Krista Cowman "Doing something silly". The Uses of Humour by the Women's Social and Political Union, 1903 - 1914
Investigations into uses of humour associated with the militant suffrage campaign of the Women's Social and Political Union have been largely concerned with the satirising of suffragettes. The uses that suffragettes themselves made of humour as a considered political tactic have been less considered. This paper explores three ways in which suffragettes turned humour to their advantage during their campaign: by deliberately adopting "silly" behaviours as a counterpoint to over-formal and male dominated Edwardian politics; by quick-witted retorts to hecklers who sought to disrupt suffragette meetings and finally as a means of venting private political dissent and alleviating some of the stresses of hectic political campaigning. The exploration of humour within the WSPU's work reveals some of the links between humour and social protest in the early 20th century, and considers the extent to which its use in public political behaviour might be gendered.
Patrick Merziger Humour in Nazi Germany: Resistance and Propaganda? The Popular Desire for an All Embracing Laughter
Two directions in the historiography of humour can be diagnosed: on the one hand humour is understood as a form of resistance, on the other hand it is taken as a means of political agitation. This dichotomy has been applied especially to describe humour in National Socialism and in other totalitarian regimes. This article argues that both forms were marginal in National Socialism. The prevalence of the "whispered jokes", allegedly the form of resistance, has been exaggerated. The satire, allegedly the official and dominant form of humour, was not well-received by the National Socialistic public. This article will reconstruct the rise of a third form, the "German Humour", and discuss the reasons for its success by looking at why satire failed.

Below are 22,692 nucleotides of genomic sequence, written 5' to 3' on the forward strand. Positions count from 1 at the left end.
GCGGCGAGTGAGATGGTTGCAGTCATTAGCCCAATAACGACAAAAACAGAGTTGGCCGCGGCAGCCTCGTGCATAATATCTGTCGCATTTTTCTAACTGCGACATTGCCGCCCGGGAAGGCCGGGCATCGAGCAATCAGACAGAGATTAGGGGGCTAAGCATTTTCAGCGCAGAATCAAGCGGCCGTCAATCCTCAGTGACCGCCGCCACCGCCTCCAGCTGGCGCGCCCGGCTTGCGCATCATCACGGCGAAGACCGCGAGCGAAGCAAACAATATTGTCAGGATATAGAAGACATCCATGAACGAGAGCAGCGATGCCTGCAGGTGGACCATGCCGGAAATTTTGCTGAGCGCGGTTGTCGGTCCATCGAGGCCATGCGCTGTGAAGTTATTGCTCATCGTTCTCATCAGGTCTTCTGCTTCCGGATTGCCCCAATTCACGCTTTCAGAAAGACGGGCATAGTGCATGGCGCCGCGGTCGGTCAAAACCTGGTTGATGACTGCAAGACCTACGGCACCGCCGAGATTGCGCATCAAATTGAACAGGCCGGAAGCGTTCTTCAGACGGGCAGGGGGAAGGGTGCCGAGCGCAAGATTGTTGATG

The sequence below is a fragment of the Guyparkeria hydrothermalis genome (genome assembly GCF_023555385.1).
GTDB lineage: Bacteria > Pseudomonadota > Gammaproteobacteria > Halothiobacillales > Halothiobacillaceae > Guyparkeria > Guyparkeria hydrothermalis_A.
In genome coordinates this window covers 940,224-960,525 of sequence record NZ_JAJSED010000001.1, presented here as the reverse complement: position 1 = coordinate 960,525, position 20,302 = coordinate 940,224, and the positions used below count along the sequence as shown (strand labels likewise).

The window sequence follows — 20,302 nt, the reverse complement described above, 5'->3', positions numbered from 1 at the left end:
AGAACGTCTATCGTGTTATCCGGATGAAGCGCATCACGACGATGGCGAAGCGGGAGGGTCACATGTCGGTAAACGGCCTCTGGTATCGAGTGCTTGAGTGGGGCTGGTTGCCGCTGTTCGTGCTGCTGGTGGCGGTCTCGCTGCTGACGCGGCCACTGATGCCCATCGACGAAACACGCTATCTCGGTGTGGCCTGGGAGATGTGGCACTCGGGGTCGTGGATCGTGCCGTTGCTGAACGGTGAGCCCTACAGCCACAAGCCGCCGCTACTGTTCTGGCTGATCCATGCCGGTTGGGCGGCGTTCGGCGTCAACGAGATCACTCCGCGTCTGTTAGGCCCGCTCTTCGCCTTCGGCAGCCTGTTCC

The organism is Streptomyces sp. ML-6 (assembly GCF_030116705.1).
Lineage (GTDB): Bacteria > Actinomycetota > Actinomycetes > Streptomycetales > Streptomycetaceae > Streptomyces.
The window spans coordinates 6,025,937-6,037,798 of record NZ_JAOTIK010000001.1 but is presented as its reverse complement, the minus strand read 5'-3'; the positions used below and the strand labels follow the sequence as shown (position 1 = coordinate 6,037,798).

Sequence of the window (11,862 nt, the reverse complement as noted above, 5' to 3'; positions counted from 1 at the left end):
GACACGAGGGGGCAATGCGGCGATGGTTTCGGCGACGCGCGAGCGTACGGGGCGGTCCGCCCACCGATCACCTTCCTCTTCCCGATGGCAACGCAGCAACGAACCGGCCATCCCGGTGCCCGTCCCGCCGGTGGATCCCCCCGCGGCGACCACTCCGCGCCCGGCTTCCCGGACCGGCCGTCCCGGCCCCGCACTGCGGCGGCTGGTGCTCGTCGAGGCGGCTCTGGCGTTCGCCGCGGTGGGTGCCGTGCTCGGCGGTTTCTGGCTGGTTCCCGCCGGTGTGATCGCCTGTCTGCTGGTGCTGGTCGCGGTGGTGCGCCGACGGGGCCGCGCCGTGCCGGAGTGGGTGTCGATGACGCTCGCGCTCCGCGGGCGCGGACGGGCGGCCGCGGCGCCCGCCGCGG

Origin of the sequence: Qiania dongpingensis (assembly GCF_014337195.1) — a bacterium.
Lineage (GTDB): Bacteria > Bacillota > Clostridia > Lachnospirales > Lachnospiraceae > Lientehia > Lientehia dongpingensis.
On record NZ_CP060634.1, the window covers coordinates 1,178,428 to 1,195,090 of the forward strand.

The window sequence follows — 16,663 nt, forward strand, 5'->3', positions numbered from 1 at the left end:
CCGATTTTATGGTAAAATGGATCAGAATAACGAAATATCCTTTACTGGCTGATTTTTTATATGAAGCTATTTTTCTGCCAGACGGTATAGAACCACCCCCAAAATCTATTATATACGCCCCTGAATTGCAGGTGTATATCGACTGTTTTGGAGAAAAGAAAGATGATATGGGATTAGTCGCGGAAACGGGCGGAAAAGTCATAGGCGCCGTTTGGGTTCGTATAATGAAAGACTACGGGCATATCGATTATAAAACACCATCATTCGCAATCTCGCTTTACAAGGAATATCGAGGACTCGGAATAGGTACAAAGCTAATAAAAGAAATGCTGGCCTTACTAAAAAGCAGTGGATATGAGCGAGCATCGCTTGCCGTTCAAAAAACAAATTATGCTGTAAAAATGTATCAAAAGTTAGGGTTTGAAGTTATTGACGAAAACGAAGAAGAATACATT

Christie Davies Humour and Protest: Jokes under Communism
The largest corpus of jokes we have ridiculing both rulers and a political system comes from the former Soviet Union and the then communist countries of Eastern Europe. These forbidden jokes were important to those who told them at some risk to themselves. They can be construed as a form of protest but the relationship between jokes and protest is not a simple one. The number of jokes told was greater and the telling more open in the later years of the regimes, than in the earlier years of terror and extreme hardship. The number of jokes is a product of the extensiveness of political control not its intensity. Such jokes probably have no effect either in undermining a regime or in acting as a stabilising safety valve. However, they were a quiet protest, an indication that the political system lacked stability and could collapse quickly.